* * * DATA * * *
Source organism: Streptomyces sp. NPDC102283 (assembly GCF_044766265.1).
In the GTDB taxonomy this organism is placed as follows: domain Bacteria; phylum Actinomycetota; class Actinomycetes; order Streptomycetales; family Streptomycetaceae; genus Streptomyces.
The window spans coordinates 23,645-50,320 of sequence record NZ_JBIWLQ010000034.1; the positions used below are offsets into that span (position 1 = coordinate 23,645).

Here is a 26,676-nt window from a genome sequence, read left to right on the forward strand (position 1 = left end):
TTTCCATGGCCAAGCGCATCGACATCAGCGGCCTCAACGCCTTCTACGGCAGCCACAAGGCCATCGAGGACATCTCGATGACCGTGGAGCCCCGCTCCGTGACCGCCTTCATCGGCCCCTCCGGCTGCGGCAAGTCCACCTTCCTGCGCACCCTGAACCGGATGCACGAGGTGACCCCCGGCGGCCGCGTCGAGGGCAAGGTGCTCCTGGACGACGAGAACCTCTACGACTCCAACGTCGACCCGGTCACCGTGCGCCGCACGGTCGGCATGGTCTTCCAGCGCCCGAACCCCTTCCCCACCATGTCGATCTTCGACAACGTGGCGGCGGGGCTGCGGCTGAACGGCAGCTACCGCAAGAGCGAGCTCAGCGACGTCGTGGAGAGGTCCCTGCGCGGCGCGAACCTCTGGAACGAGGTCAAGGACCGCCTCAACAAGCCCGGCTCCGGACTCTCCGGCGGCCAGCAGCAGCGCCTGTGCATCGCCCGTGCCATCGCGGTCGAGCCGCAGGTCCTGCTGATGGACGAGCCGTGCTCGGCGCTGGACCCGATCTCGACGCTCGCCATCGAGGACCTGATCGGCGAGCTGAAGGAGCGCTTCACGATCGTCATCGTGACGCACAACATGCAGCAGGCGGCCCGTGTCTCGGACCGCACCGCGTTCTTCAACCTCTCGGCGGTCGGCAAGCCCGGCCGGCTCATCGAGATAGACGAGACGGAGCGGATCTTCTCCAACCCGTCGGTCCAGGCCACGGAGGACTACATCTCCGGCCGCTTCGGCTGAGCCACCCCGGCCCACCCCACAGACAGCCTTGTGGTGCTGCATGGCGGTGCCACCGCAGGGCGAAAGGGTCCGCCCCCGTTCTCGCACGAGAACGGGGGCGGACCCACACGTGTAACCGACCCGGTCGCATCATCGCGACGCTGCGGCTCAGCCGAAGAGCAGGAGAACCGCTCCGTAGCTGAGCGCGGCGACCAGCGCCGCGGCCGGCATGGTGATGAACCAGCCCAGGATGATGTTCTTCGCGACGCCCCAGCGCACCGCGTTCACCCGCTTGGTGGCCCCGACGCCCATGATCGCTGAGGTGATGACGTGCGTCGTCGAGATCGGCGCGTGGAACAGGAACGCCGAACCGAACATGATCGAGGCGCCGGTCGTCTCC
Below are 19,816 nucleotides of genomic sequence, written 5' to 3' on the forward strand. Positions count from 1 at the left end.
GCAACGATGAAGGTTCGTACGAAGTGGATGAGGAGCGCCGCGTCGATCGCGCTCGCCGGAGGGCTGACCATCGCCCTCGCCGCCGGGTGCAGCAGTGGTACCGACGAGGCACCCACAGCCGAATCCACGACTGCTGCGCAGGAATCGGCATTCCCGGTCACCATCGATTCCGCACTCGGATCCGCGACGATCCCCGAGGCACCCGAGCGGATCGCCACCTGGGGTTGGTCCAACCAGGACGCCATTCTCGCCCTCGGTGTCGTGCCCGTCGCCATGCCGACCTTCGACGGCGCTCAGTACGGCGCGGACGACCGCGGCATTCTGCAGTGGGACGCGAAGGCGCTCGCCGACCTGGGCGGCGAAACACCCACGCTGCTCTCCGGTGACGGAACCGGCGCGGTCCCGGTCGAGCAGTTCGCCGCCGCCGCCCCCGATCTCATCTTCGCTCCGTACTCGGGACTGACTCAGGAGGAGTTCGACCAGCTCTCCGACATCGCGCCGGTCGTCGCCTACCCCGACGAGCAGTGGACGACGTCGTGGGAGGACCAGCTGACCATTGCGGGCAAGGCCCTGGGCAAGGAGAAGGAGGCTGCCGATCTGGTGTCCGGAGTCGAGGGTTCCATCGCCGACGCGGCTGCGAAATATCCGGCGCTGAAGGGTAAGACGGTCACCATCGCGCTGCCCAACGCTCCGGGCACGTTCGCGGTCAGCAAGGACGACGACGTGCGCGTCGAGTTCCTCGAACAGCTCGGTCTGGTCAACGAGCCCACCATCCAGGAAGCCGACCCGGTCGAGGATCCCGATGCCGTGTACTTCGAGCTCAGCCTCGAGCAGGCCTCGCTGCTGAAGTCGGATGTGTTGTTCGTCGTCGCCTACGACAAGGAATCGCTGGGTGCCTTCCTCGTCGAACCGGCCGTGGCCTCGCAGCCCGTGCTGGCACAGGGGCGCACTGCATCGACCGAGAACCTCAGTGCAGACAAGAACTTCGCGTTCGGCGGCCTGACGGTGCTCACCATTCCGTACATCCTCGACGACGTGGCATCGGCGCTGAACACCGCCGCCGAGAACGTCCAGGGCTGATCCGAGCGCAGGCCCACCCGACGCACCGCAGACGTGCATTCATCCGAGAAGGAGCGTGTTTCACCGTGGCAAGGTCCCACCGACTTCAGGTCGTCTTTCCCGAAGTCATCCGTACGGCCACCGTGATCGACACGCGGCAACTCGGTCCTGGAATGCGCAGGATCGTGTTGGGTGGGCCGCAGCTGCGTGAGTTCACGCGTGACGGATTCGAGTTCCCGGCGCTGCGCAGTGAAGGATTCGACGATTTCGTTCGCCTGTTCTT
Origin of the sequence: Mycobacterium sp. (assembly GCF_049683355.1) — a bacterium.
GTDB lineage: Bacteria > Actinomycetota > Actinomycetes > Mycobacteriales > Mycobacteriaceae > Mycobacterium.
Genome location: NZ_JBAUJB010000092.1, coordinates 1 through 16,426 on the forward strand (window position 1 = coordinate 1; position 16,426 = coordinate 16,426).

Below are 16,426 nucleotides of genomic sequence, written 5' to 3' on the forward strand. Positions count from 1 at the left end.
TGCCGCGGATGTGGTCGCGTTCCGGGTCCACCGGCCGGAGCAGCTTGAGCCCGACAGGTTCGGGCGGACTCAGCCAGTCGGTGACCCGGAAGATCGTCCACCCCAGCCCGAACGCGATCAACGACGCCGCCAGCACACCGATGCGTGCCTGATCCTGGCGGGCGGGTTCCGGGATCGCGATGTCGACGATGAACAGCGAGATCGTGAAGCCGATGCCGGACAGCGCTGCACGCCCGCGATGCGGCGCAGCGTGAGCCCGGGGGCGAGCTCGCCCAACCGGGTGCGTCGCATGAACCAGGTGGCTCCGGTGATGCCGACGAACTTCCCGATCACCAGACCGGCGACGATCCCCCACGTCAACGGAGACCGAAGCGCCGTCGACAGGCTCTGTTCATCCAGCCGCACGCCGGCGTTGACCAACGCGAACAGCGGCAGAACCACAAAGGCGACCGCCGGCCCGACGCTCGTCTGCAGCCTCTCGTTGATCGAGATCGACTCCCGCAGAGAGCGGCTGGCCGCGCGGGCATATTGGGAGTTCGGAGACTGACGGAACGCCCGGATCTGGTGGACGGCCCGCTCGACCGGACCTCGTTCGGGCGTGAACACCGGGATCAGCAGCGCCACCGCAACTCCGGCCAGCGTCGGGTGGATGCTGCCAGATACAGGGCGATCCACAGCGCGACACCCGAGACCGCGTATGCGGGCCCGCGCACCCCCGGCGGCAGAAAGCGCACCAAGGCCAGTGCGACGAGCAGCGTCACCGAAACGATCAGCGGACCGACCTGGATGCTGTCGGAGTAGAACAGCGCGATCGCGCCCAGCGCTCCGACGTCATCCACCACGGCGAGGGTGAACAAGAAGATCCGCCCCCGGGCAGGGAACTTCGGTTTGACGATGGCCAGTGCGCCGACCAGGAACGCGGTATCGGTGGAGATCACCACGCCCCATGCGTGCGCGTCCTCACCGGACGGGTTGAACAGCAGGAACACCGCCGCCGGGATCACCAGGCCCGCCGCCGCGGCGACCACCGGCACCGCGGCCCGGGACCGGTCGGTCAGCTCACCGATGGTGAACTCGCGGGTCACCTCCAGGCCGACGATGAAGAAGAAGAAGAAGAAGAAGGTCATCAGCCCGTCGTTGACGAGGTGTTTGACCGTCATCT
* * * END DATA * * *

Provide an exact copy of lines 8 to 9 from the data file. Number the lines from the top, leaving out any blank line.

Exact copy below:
Origin of the sequence: Mycobacterium sp. (assembly GCF_049683355.1) — a bacterium.
GTDB lineage: Bacteria > Actinomycetota > Actinomycetes > Mycobacteriales > Mycobacteriaceae > Mycobacterium.